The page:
Saturday, August 15, 2015

"The Summer of Trump" and the Residue I Hope It Leaves

Please tell me you’re enjoying the Presidential campaign this summer.  I sure am.  You can condescendingly call it a circus, but that’s not the worst thing in the world.  A good circus can be entertaining.  This one is enlightening as well.

Trump has turned into a classic comedian – kind of like Don Rickles but without the Semitic flavor.  Rickles is all Borscht Belt; Trump, by contrast, is Mr. Jersey Shore.    Personally, I prefer “Take my wife, please” to “Bada Bing, Bada Boom,” but any talented comedian can make me laugh.   Like Rickles, Trump thrives primarily on insult comedy.  Their shticks work because they’ve got their timing down, and because underlying their penchant for ridicule is the fact that they’re tapping in to a bit of the truth.  Believe me, these two men have a lot more in common than their first names.

Consider, for example, Trump’s riffs about the effects of money on politics.   Have you listened to his routine lately?  It’s actually pretty spot on.   According to Trump, all of his competitors in both parties are bought and sold by the fat-cat businessmen who bankroll their campaigns.   Here’s the Donald’s own words from the recent debate -- “I will tell you that our system is broken…I give to everybody. When they call, I give. And you know what? When I need something, two years later or three years later, I call them — they are there for me. And that’s a broken system.”  Is there any doubt that he’s right?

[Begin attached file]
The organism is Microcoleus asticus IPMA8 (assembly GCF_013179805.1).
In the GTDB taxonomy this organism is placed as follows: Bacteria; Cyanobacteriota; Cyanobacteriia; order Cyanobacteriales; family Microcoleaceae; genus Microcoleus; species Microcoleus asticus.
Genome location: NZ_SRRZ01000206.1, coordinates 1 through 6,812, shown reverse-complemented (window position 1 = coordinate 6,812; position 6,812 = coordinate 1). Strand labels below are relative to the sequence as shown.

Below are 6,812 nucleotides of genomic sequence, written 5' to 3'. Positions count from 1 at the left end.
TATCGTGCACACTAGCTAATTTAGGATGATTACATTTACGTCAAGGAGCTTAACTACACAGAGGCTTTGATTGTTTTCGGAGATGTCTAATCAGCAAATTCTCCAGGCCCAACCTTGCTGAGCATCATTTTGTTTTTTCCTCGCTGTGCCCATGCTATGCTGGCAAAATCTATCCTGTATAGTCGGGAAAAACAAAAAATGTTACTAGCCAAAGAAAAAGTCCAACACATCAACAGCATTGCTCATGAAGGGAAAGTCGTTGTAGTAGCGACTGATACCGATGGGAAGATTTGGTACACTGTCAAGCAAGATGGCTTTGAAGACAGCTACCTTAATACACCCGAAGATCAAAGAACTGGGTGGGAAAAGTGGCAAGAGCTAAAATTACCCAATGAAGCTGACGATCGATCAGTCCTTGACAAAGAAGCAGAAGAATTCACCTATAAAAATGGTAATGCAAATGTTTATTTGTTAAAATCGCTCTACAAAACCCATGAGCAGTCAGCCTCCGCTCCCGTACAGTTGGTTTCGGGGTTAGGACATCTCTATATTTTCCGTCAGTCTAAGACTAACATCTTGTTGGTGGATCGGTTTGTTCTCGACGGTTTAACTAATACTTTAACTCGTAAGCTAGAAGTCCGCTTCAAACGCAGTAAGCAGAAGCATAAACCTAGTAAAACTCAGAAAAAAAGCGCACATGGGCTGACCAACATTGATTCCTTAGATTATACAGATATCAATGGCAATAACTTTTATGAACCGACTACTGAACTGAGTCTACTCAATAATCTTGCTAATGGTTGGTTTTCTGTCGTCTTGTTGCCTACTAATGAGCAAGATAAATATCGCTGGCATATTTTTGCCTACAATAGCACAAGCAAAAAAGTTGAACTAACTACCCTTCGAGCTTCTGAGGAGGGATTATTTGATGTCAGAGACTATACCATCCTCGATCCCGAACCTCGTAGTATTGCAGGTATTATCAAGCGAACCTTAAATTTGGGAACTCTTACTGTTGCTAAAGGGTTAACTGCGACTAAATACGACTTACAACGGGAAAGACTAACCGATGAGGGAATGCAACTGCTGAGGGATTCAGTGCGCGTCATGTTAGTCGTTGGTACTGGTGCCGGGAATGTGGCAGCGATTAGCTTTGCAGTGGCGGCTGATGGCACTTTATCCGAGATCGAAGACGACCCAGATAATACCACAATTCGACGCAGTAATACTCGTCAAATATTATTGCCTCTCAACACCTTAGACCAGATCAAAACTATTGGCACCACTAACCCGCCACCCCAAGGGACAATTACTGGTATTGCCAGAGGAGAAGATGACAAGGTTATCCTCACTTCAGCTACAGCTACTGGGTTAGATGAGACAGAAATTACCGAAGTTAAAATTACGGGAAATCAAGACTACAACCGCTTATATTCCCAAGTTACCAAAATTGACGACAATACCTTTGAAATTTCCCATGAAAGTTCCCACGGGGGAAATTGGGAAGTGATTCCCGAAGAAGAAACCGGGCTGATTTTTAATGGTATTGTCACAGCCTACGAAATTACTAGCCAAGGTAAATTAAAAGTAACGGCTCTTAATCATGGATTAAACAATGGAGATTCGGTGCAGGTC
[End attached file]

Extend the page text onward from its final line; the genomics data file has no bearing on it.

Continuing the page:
Trump’s special genius on this issue is that he is criticizing all of his opponents without sounding sanctimonious.  The Donald freely admits that he’s been a part of this corrupt system just like everyone else.  The only difference is that now he has amassed such a war chest from his life as a businessman that, unlike professional politicians, he doesn’t need to prostitute himself in order to get votes.  In other words, while he’s not above pimping for a living, if he’s elected, there are 10 billion reasons why he can afford to leave the prostitution business and become truly public spirited, whereas his competitors can’t.